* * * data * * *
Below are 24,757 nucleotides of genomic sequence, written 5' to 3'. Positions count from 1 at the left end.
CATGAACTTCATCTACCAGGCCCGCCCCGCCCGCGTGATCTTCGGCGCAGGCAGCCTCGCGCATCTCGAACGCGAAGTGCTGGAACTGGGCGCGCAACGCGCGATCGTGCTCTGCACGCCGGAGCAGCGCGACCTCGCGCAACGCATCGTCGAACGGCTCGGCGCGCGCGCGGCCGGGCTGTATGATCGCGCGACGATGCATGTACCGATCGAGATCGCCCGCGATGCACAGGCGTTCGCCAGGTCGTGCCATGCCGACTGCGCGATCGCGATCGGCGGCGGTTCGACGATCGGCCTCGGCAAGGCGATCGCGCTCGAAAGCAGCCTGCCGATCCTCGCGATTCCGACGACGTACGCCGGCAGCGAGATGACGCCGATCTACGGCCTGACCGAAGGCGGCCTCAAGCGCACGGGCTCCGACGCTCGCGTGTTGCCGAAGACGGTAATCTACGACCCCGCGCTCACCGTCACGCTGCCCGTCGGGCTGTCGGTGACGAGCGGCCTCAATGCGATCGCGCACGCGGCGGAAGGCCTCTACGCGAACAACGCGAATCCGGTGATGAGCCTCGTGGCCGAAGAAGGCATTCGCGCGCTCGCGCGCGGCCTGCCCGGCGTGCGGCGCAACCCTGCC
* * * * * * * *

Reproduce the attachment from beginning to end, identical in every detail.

Below are 24,757 nucleotides of genomic sequence, written 5' to 3'. Positions count from 1 at the left end.
CATGAACTTCATCTACCAGGCCCGCCCCGCCCGCGTGATCTTCGGCGCAGGCAGCCTCGCGCATCTCGAACGCGAAGTGCTGGAACTGGGCGCGCAACGCGCGATCGTGCTCTGCACGCCGGAGCAGCGCGACCTCGCGCAACGCATCGTCGAACGGCTCGGCGCGCGCGCGGCCGGGCTGTATGATCGCGCGACGATGCATGTACCGATCGAGATCGCCCGCGATGCACAGGCGTTCGCCAGGTCGTGCCATGCCGACTGCGCGATCGCGATCGGCGGCGGTTCGACGATCGGCCTCGGCAAGGCGATCGCGCTCGAAAGCAGCCTGCCGATCCTCGCGATTCCGACGACGTACGCCGGCAGCGAGATGACGCCGATCTACGGCCTGACCGAAGGCGGCCTCAAGCGCACGGGCTCCGACGCTCGCGTGTTGCCGAAGACGGTAATCTACGACCCCGCGCTCACCGTCACGCTGCCCGTCGGGCTGTCGGTGACGAGCGGCCTCAATGCGATCGCGCACGCGGCGGAAGGCCTCTACGCGAACAACGCGAATCCGGTGATGAGCCTCGTGGCCGAAGAAGGCATTCGCGCGCTCGCGCGCGGCCTGCCCGGCGTGCGGCGCAACCCTGCC